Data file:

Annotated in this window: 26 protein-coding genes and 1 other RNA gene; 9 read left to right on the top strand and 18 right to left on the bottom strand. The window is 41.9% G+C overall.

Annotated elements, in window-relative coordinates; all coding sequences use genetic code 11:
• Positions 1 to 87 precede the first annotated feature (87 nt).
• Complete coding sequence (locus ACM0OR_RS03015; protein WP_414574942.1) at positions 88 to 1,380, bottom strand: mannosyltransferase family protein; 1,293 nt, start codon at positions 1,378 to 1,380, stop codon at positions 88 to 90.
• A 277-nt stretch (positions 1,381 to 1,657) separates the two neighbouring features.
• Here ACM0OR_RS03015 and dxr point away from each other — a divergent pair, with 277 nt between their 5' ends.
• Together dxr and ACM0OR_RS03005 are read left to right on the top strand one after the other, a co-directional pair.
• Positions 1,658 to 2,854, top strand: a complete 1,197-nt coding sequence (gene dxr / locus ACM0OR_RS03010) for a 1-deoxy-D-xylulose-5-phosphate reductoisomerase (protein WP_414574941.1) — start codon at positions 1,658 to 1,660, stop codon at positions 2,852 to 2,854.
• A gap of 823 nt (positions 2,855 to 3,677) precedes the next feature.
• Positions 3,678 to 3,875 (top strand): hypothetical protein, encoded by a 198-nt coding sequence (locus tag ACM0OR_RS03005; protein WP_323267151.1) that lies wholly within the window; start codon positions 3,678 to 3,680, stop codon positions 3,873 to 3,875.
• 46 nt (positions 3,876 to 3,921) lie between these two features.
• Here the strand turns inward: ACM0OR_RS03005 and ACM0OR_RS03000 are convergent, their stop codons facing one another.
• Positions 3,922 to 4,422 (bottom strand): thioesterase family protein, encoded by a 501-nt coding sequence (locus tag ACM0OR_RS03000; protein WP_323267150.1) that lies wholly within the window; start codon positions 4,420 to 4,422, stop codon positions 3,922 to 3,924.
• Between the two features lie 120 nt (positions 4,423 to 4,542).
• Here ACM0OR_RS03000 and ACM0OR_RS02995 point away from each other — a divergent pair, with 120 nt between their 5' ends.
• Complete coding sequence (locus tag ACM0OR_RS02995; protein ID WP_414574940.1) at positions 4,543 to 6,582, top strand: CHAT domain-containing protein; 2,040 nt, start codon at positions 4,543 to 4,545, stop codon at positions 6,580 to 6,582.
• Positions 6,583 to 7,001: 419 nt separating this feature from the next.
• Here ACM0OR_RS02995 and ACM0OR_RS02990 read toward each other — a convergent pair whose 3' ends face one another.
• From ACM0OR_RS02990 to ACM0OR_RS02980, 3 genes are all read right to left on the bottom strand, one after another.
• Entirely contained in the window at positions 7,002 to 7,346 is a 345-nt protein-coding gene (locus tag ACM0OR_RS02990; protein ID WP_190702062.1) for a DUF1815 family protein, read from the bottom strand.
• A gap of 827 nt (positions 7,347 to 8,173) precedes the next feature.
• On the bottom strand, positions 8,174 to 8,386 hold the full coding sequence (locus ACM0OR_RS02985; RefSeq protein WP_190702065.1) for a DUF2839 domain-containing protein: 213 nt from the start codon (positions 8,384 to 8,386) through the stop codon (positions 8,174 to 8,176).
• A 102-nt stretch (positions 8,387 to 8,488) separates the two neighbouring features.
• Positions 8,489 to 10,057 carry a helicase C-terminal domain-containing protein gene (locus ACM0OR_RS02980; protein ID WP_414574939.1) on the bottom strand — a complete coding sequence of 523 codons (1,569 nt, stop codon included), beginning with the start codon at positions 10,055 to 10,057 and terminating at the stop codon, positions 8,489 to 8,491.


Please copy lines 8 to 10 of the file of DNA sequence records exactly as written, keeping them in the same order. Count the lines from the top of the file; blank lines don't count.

• Positions 1,658 to 2,854, top strand: a complete 1,197-nt coding sequence (gene dxr / locus ACM0OR_RS03010) for a 1-deoxy-D-xylulose-5-phosphate reductoisomerase (protein WP_414574941.1) — start codon at positions 1,658 to 1,660, stop codon at positions 2,852 to 2,854.
• A gap of 823 nt (positions 2,855 to 3,677) precedes the next feature.
• Positions 3,678 to 3,875 (top strand): hypothetical protein, encoded by a 198-nt coding sequence (locus tag ACM0OR_RS03005; protein WP_323267151.1) that lies wholly within the window; start codon positions 3,678 to 3,680, stop codon positions 3,873 to 3,875.